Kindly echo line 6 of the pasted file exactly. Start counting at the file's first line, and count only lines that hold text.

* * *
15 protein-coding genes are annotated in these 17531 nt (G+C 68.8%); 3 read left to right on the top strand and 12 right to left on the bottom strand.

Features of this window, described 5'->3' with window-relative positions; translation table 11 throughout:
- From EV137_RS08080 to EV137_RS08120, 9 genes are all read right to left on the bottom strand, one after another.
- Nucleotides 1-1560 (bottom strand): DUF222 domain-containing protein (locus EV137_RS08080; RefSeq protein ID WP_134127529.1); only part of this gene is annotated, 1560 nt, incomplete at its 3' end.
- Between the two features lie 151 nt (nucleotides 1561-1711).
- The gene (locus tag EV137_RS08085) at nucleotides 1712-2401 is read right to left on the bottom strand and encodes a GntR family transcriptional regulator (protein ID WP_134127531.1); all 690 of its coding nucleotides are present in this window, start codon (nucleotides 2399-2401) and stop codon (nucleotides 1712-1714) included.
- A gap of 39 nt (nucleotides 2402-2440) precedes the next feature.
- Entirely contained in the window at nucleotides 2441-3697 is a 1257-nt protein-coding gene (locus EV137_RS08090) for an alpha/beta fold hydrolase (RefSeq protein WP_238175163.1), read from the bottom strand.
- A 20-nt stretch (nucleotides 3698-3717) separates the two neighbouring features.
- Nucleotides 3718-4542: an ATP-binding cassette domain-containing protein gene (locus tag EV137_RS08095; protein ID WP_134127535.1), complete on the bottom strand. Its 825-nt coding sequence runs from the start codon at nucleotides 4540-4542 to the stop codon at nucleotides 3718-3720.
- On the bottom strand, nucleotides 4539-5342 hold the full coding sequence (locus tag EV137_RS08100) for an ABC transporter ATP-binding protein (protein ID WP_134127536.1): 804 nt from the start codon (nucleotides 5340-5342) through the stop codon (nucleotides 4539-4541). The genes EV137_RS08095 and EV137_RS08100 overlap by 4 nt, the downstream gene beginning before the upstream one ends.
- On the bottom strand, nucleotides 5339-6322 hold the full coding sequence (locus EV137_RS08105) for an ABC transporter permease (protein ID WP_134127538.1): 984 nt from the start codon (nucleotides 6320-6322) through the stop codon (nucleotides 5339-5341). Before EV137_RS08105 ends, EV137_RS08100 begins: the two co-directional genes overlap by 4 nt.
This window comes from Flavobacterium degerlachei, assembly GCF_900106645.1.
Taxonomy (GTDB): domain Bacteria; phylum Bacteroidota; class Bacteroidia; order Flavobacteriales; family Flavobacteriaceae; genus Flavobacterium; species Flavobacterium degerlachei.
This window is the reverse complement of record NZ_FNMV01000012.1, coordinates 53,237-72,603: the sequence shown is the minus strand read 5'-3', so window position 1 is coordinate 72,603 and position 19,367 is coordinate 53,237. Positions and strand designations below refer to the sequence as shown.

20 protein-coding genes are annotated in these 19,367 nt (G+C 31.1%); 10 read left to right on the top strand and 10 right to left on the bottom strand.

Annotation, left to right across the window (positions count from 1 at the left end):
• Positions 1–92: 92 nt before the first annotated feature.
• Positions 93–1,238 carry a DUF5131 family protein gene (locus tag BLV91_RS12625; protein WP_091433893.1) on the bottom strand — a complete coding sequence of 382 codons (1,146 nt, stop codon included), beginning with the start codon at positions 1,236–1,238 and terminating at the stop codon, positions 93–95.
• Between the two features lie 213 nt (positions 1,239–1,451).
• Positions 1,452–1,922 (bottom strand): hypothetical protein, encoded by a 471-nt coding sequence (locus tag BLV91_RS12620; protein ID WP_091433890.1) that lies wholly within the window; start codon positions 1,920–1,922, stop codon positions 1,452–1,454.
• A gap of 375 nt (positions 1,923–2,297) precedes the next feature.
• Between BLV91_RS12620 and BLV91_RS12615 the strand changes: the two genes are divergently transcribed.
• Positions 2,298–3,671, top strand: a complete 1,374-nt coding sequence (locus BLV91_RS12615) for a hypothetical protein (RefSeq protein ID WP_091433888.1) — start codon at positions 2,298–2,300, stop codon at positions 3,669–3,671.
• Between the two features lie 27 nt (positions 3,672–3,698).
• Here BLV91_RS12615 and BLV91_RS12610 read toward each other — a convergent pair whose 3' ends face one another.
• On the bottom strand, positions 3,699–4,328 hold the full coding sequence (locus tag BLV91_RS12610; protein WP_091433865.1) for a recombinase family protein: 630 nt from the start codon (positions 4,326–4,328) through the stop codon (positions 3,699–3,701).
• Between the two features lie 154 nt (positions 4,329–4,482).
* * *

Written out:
- The gene (locus tag EV137_RS08085) at nucleotides 1712-2401 is read right to left on the bottom strand and encodes a GntR family transcriptional regulator (protein ID WP_134127531.1); all 690 of its coding nucleotides are present in this window, start codon (nucleotides 2399-2401) and stop codon (nucleotides 1712-1714) included.